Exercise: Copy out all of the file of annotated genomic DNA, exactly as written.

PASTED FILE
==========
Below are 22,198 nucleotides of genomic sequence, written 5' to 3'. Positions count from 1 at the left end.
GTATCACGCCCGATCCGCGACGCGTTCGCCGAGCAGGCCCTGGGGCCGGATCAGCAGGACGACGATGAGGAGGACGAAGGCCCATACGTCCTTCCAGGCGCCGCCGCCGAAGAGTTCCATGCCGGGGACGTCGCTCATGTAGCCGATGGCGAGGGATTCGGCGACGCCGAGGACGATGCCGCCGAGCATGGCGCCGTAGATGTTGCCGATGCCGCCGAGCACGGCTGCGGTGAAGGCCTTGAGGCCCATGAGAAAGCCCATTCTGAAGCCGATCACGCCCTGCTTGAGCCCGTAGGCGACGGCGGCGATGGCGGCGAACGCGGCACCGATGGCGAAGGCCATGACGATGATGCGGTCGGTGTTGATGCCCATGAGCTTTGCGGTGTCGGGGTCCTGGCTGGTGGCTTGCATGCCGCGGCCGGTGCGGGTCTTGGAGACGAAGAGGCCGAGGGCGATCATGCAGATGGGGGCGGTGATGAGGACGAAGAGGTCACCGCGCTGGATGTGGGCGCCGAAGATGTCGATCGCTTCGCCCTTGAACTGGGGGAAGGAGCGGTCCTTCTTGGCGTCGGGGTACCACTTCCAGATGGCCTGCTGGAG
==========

Below are 22,198 nucleotides of genomic sequence, written 5' to 3'. Positions count from 1 at the left end.
GTATCACGCCCGATCCGCGACGCGTTCGCCGAGCAGGCCCTGGGGCCGGATCAGCAGGACGACGATGAGGAGGACGAAGGCCCATACGTCCTTCCAGGCGCCGCCGCCGAAGAGTTCCATGCCGGGGACGTCGCTCATGTAGCCGATGGCGAGGGATTCGGCGACGCCGAGGACGATGCCGCCGAGCATGGCGCCGTAGATGTTGCCGATGCCGCCGAGCACGGCTGCGGTGAAGGCCTTGAGGCCCATGAGAAAGCCCATTCTGAAGCCGATCACGCCCTGCTTGAGCCCGTAGGCGACGGCGGCGATGGCGGCGAACGCGGCACCGATGGCGAAGGCCATGACGATGATGCGGTCGGTGTTGATGCCCATGAGCTTTGCGGTGTCGGGGTCCTGGCTGGTGGCTTGCATGCCGCGGCCGGTGCGGGTCTTGGAGACGAAGAGGCCGAGGGCGATCATGCAGATGGGGGCGGTGATGAGGACGAAGAGGTCACCGCGCTGGATGTGGGCGCCGAAGATGTCGATCGCTTCGCCCTTGAACTGGGGGAAGGAGCGGTCCTTCTTGGCGTCGGGGTACCACTTCCAGATGGCCTGCTGGAG